How To Attain True Connection With Your Dressage Horse
“Dressage training methods of Iberian horses is best approached slightly differently versus their warmblood cousins,” explains long time horse breeder and international dressage competitor/coach/clinician Paul Alvin-Smith.
Based on his training experiences making several horses from start to Grand Prix success, British/American Paul generously shares his wealth of knowledge on how training protocols are adjusted in his program at Willowview Hill Farm, in the Catskill Mountains of New York, for both equine homebreds and horses that are brought to his private yard for training help.
CH: Can you share some insight into the different breeds you have trained through the levels, and what you mean when you say a slightly different approach is needed for Iberian horses versus warmblood horses?
Paul: My wife and I began our horse breeding program back in the late 1980’s. Warmbloods were scarce on the ground in the U.S.A., so we imported some horses and also bought some mares and foals that were on the floor here as foundation stock. After 20 or so years of Hanoverian, Oldenburg and Dutch breeding we migrated to breeding Andalusians and Lusitanos. We were breeding Iberian horses and visiting Spain and Portugal for stock, long before they became popular in dressage here. Like so many other dressage riders, we appreciated the Iberian horse for its versatility, overall soundness and ability to collect. The challenges of training an Iberian horse are its generally shorter back, more compact frame and deep neck and chest.
The mental and physical attributes in the Lusitano and Andalusian pedigrees mean that early training of these horses in particular, needs to be addressed differently. A warmblood is bred for a very forward and elevated movement. They are powerful horses that tend to thrust themselves into the bridle as youngsters, and trainers sometimes mistake that forward momentum as the horse being engaged. Which of course its not. An Iberian horse on the other hand, does not necessarily have the same urge to forwardness. Neither horse should be rushed of its feet in tension to send it up to the bit. But the warmblood horse will generally take more seat and demand strength in core of the rider to bring its back up, while the same amount of aid on an Iberian horse will encourage it to sink below the rider and elevate its head and neck. Again, incorrect connection.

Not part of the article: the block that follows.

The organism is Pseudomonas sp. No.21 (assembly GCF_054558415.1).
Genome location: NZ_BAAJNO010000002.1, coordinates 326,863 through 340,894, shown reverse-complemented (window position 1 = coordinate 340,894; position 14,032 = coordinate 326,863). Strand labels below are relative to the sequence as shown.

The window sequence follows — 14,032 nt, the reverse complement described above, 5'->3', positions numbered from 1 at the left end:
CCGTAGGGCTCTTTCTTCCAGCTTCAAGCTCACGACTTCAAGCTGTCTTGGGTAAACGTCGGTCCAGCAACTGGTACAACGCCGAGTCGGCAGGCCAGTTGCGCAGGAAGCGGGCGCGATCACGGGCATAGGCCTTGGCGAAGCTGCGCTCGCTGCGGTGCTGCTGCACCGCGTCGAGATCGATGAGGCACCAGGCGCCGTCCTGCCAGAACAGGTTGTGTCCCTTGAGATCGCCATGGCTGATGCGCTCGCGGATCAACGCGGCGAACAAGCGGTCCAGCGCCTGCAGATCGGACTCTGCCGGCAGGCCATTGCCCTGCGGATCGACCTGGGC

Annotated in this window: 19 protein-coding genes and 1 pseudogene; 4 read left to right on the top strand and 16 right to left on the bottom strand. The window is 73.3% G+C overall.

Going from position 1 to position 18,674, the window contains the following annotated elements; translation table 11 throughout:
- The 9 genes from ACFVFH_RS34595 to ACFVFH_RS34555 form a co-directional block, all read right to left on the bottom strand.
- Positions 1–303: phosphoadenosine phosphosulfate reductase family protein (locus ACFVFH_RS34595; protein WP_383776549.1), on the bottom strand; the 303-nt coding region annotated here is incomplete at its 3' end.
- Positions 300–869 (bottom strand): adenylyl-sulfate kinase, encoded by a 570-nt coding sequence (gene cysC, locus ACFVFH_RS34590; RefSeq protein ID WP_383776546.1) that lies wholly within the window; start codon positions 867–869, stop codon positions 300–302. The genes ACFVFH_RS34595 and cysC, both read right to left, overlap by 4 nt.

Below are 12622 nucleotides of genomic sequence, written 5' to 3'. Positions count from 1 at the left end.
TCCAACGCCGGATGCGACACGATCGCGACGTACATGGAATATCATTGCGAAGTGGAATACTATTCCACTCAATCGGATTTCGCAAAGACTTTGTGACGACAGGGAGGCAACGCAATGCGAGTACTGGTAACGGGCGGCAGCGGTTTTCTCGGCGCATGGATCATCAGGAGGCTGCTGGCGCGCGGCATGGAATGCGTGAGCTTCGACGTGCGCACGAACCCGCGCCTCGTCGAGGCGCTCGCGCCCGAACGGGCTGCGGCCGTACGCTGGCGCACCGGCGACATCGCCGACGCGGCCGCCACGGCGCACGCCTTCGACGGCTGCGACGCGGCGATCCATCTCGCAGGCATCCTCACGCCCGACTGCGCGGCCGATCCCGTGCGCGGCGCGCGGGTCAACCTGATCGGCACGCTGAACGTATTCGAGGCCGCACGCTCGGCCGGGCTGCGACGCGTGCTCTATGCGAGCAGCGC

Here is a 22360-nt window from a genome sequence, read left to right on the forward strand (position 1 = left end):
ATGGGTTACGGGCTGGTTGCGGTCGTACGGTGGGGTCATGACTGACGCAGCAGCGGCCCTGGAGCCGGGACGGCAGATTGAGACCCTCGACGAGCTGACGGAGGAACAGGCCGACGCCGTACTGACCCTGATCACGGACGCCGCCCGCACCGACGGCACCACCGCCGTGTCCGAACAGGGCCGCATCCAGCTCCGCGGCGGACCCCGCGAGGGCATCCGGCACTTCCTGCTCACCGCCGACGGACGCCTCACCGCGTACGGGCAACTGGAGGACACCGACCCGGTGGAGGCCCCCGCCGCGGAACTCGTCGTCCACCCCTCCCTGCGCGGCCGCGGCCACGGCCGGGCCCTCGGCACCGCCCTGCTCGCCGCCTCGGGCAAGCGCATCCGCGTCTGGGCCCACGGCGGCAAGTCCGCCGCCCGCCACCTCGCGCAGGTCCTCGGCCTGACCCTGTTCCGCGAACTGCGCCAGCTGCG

CH: Can you share an example of what you mean and the problems that such riding challenges can present?
Paul: Sure. A common problem I see into my yard with Iberian horses that arrive from boot camp or training programs elsewhere is the break of the neck at the 3rd vertebrae and a lack of trust in the bit and rider’s hand. Inheriting a horse that has been trained incorrectly and breaks at the 3rd vertebrae is very difficult to resolve. But it is possible with patience and consistency.
It is much easier to work a horse correctly from the beginning than to have to 'fix' an issue later on as we all know. A great example is a lovely ANCCE stallion we trained a while back. Our protégée had received minimal training and but had shown at Training Level in Canada ~ however somewhere along the line he was ridden incorrectly and allowed to hide behind the vertical. Though he scored well the judge’s comments noted inconsistent contact.
As he did not have an excessively long neck this was an interesting achievement. How to resolve it?
We began by working him a little in front or above the bit, sending him forward and setting a good rhythm from the get-go. Then I encouraged him to take the reins and stretch over his back and out down in front, without putting his head too low i.e. not below the knee - he had to learn to take the contact and to take his part of it consistently. This requires a very good seat from the rider and is best done first at the working trot posting. I also worked him in shoulder fore, shoulder in and counter flexed to the outside to supple his neck and his sacroiliac.
As a stallion his neck was large with a big crest and a lot of lower neck development that I needed to 'remove' and put on to the top line where it belongs. But that neck muscle must emanate from the wither forward as he progresses, not from the top of the neck backward, or you will see the 'ugly' sausage muscle that says loud and clear, this horse has been ridden with too much hand and from front to back instead of the other way around.